Human resource management on the line?

Human resource management on the line? The prospects for devolving HR activities to the line are examined in this article. Evidence drawn from a wider study of HRM in practice suggests that, while line manager involvement is possible, their practices tend to be inconsistent in implementation and uneven in quality. A number of constraints on line management practice were identified. First, there is limited reinforcement of practice through institutional forces. Secondly, the short‐term nature of managerial activity means that a greater priority is placed on the achievement of the numbers rather than the achievement of numbers through people. Finally, downsizing and delayering place tremendous pressures on the time which line managers could allow for people matters generally. These findings challenge much of the rhetoric associated with the idea of giving HRM back to the line by arguing that the quality of line management practice may distort the overall impact of HR policies. http://www.deepdyve.com/assets/images/DeepDyve-Logo-lg.png Human Resource Management Journal Wiley

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Publisher
Wiley
Copyright
Copyright © 1997 Wiley Subscription Services, Inc., A Wiley Company
ISSN
0954-5395
eISSN
1748-8583
DOI
10.1111/j.1748-8583.1997.tb00286.x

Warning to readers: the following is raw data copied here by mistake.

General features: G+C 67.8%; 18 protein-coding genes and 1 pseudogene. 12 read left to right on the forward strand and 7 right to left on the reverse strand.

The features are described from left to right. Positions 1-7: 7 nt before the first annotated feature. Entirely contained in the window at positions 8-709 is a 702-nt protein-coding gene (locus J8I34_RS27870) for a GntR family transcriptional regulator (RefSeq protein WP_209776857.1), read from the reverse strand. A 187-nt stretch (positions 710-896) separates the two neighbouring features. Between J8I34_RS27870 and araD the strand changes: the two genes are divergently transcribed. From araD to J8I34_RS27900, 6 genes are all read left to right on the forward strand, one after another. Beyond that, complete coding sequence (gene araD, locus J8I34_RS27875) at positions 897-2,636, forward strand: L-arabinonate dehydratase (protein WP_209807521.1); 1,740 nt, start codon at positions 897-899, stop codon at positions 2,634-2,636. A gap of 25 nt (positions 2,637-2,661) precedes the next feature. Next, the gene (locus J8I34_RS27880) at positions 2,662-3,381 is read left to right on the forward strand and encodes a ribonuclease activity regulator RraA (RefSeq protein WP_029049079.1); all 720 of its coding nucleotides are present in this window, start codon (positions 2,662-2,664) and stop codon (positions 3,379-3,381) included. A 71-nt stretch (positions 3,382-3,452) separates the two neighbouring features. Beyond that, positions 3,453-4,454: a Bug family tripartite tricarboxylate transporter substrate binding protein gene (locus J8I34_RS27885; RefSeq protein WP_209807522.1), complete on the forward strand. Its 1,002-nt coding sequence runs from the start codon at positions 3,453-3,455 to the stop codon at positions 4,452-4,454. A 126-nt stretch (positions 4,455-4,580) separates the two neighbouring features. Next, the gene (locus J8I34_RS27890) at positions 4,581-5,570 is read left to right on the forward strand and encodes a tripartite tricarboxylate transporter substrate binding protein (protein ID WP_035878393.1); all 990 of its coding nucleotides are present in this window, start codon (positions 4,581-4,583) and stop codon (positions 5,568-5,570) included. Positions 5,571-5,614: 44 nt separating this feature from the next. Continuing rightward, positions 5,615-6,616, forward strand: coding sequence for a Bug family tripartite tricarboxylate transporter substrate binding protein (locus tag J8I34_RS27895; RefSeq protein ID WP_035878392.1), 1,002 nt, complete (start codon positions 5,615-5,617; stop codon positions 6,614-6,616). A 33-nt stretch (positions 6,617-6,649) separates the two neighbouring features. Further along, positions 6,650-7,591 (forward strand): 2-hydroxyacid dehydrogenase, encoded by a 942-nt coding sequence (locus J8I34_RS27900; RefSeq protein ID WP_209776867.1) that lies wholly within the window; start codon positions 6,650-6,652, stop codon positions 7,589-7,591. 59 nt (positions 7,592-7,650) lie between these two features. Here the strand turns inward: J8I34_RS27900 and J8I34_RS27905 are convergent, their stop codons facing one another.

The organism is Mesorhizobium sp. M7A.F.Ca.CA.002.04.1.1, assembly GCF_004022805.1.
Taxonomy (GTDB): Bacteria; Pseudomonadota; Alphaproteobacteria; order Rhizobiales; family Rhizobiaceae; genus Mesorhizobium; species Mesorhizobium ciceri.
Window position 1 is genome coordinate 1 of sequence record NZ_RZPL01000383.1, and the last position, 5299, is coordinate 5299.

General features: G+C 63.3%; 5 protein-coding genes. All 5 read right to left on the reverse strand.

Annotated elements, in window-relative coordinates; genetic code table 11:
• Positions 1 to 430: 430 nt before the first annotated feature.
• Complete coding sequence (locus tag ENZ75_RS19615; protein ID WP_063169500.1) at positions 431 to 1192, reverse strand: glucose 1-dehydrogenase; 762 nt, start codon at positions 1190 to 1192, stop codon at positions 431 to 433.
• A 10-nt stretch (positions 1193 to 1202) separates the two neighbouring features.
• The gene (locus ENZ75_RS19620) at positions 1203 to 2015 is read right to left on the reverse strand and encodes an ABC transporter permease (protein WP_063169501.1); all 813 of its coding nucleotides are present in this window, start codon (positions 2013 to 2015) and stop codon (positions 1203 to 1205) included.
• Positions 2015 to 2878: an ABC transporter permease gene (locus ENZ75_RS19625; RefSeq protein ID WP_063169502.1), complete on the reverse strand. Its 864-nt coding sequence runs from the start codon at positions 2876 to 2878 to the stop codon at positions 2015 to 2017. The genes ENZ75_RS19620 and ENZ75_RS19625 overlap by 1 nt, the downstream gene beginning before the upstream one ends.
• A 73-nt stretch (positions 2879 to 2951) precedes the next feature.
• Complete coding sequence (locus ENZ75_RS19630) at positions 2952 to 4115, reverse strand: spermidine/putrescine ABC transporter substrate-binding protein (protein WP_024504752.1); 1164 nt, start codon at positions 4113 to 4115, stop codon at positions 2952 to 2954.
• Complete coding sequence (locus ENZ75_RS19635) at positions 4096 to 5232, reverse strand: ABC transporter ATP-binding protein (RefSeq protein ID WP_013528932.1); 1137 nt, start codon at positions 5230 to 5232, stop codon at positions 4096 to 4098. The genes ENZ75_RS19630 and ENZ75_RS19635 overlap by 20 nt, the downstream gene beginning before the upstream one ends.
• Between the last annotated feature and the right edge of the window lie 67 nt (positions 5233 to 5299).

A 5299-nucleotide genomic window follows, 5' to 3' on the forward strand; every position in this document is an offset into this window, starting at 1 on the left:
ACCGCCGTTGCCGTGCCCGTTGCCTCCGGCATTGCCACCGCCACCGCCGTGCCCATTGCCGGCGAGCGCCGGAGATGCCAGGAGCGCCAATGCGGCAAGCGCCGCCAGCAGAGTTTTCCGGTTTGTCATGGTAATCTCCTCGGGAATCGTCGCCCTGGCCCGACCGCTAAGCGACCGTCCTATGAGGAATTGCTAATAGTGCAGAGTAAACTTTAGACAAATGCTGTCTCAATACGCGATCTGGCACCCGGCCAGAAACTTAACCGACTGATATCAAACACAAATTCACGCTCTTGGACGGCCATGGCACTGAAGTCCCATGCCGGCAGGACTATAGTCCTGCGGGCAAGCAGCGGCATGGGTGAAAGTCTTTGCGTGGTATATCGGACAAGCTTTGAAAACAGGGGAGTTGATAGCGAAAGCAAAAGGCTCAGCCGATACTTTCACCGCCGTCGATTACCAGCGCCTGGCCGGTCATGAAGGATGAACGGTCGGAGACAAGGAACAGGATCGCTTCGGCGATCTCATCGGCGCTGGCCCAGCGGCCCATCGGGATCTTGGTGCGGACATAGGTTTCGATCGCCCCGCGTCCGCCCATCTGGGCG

Publisher site
See Article on Publisher Site

Abstract

The prospects for devolving HR activities to the line are examined in this article. Evidence drawn from a wider study of HRM in practice suggests that, while line manager involvement is possible, their practices tend to be inconsistent in implementation and uneven in quality. A number of constraints on line management practice were identified. First, there is limited reinforcement of practice through institutional forces. Secondly, the short‐term nature of managerial activity means that a greater priority is placed on the achievement of the numbers rather than the achievement of numbers through people. Finally, downsizing and delayering place tremendous pressures on the time which line managers could allow for people matters generally. These findings challenge much of the rhetoric associated with the idea of giving HRM back to the line by arguing that the quality of line management practice may distort the overall impact of HR policies.

Journal

Human Resource Management JournalWiley

Published: Jul 1, 1997

References

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